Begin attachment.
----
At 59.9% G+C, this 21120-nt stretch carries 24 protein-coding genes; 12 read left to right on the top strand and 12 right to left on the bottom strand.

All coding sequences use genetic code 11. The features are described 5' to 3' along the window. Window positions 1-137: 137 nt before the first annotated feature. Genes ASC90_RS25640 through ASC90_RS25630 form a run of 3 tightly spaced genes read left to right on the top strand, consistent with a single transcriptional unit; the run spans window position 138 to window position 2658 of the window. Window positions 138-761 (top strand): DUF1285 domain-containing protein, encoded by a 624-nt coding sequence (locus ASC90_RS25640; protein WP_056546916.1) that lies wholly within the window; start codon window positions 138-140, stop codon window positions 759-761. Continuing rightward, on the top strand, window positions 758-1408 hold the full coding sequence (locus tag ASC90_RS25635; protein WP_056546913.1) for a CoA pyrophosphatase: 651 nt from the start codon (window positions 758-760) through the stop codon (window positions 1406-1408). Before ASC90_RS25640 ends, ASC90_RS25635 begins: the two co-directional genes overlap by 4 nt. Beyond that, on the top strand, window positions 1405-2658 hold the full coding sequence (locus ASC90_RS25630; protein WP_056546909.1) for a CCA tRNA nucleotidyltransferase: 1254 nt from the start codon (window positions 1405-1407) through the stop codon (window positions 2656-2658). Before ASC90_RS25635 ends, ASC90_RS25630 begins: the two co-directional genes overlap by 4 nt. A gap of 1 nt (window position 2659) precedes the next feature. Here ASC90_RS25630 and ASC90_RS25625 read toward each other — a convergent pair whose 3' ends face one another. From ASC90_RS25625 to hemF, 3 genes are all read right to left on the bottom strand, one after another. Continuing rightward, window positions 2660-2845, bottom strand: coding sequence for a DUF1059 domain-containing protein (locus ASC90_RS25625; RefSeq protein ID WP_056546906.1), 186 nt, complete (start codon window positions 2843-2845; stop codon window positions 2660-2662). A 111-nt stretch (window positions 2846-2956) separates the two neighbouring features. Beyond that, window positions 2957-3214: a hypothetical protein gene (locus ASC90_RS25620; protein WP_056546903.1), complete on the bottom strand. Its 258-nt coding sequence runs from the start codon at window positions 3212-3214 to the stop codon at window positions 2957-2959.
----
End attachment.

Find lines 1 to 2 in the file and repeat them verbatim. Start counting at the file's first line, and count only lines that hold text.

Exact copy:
At 59.9% G+C, this 21120-nt stretch carries 24 protein-coding genes; 12 read left to right on the top strand and 12 right to left on the bottom strand.

All coding sequences use genetic code 11. The features are described 5' to 3' along the window. Window positions 1-137: 137 nt before the first annotated feature. Genes ASC90_RS25640 through ASC90_RS25630 form a run of 3 tightly spaced genes read left to right on the top strand, consistent with a single transcriptional unit; the run spans window position 138 to window position 2658 of the window. Window positions 138-761 (top strand): DUF1285 domain-containing protein, encoded by a 624-nt coding sequence (locus ASC90_RS25640; protein WP_056546916.1) that lies wholly within the window; start codon window positions 138-140, stop codon window positions 759-761. Continuing rightward, on the top strand, window positions 758-1408 hold the full coding sequence (locus tag ASC90_RS25635; protein WP_056546913.1) for a CoA pyrophosphatase: 651 nt from the start codon (window positions 758-760) through the stop codon (window positions 1406-1408). Before ASC90_RS25640 ends, ASC90_RS25635 begins: the two co-directional genes overlap by 4 nt. Beyond that, on the top strand, window positions 1405-2658 hold the full coding sequence (locus ASC90_RS25630; protein WP_056546909.1) for a CCA tRNA nucleotidyltransferase: 1254 nt from the start codon (window positions 1405-1407) through the stop codon (window positions 2656-2658). Before ASC90_RS25635 ends, ASC90_RS25630 begins: the two co-directional genes overlap by 4 nt. A gap of 1 nt (window position 2659) precedes the next feature. Here ASC90_RS25630 and ASC90_RS25625 read toward each other — a convergent pair whose 3' ends face one another. From ASC90_RS25625 to hemF, 3 genes are all read right to left on the bottom strand, one after another. Continuing rightward, window positions 2660-2845, bottom strand: coding sequence for a DUF1059 domain-containing protein (locus ASC90_RS25625; RefSeq protein ID WP_056546906.1), 186 nt, complete (start codon window positions 2843-2845; stop codon window positions 2660-2662). A 111-nt stretch (window positions 2846-2956) separates the two neighbouring features. Beyond that, window positions 2957-3214: a hypothetical protein gene (locus ASC90_RS25620; protein WP_056546903.1), complete on the bottom strand. Its 258-nt coding sequence runs from the start codon at window positions 3212-3214 to the stop codon at window positions 2957-2959.